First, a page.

By calling the getAccountInfoListN mapped statement , we get the same data
back that we did with the previous two examples (a list of accounts, each with a list
of orders that have their associated order items as a list property on them), but
because we are running only one SQL statement it is much faster. The getAc-
countInfoListN mapped statement is run, and the results are mapped using
the resultAccountInfoNMap result map , which uses the groupBy attribute. That
attribute tells i BATIS that it only needs to create a new AccountInfo instance when
the account.accountId property changes. Further, because the orderList prop-
erty is mapped to the ResultOrderInfoNMap result map , that list is populated as
rows from the query are processed. Since the ResultOrderInfoNMap result map
also uses the groupBy attribute, the process is repeated for the orderItemList
using the ResultOrderItemNMap result map for the orderItemList property.
Using our totally nonscientific measurement from earlier, we receive a per-
formance improvement of about 7 to 1 with a small set of data. We suspect that
with the example we started with (25 million records), both cases would still be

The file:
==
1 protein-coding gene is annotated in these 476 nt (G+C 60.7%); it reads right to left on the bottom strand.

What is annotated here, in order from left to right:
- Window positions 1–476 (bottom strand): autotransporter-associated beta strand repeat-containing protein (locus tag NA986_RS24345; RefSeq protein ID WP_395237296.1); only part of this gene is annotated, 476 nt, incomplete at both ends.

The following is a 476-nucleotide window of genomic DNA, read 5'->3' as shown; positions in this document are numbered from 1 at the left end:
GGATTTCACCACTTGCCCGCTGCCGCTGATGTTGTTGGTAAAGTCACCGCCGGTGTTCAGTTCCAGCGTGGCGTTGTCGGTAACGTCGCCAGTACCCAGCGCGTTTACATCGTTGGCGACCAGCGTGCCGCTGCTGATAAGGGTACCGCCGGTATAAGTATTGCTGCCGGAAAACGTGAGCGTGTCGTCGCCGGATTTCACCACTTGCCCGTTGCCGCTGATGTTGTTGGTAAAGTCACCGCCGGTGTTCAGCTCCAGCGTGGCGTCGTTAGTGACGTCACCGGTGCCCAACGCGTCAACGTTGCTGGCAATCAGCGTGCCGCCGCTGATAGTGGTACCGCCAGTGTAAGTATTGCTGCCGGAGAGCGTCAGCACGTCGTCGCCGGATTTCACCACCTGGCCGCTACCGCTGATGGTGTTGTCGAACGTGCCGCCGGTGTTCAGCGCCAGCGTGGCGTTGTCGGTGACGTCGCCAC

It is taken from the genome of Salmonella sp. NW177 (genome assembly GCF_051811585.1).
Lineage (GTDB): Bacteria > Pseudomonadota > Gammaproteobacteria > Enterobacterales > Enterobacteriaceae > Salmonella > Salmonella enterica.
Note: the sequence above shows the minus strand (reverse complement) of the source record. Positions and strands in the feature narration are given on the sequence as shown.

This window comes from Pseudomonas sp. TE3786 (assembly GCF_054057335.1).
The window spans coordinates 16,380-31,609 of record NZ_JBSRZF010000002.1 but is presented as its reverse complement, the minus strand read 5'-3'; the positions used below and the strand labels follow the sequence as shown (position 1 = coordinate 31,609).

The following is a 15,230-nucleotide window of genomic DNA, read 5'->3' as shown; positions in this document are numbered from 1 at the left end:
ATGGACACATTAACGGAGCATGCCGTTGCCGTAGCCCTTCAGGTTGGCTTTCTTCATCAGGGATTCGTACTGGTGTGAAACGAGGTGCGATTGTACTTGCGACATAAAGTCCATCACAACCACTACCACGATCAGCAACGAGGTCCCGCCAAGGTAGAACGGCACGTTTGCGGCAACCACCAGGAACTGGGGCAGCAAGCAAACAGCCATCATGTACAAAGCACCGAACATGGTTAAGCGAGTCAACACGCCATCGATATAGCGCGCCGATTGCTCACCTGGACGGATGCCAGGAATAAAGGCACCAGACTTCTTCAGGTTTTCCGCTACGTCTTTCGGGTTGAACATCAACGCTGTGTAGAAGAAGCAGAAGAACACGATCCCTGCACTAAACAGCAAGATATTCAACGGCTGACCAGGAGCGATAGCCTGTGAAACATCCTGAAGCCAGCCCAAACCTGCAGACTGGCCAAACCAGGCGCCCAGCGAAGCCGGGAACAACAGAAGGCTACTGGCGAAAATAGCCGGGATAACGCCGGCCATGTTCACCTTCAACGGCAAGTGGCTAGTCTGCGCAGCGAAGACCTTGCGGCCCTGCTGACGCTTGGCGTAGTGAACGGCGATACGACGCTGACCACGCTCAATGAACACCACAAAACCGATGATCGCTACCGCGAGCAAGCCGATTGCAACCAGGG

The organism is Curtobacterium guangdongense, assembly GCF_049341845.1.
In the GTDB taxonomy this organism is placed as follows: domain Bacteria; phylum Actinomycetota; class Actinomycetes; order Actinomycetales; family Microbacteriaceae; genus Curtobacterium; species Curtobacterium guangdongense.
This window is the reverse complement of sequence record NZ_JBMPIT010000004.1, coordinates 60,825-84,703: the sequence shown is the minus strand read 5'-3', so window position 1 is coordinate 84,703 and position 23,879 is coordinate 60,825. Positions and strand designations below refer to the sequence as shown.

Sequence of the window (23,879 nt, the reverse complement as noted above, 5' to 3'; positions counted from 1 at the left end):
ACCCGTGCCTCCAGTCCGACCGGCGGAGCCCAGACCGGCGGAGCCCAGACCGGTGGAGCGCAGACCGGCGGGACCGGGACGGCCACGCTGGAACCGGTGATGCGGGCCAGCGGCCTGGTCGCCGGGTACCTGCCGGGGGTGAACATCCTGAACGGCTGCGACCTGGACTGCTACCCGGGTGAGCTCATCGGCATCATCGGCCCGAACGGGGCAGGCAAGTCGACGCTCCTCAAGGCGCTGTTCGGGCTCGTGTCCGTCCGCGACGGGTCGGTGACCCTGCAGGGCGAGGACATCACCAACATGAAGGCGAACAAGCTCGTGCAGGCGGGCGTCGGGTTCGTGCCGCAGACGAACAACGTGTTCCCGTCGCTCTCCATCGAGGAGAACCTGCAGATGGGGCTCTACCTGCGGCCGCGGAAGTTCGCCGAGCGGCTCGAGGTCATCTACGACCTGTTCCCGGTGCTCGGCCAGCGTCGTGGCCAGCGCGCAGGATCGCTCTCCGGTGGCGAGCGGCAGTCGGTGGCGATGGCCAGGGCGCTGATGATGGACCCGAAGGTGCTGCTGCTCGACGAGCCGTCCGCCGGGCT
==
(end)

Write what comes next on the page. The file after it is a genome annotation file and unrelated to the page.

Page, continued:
It is important to remember that in spite of the performance increase, the
memory consumption is still the same as the non-lazy version. All rows are in
memory at one time, so even though it gets the list faster, memory utilization may
still be a problem.
The bottom line here is that, depending on your needs, one of these tech-
niques may help you out. How do you decide? Table 6.1 provides a guide.
Differences between lazy loading and the N+1 select solution
N+1 Select solution
Good for cases when you are getting a larger
data set that may not all be used.
Good for a smaller data set or a data set where
you know you will use all of the data.
Performance up front is a priority and you are
willing to pay for it later.
Overall performance is the priority.
So, that is about all there is to mapping complex results. Next, let's see some other
uses of i BATIS .
6.3 I nheritance
Inheritance is a fundamental concept in object-oriented programming. Inherit-
ance allows us to extend classes, effectively inheriting fields and methods from a
base class—or even a hierarchy of many base classes. The new class can override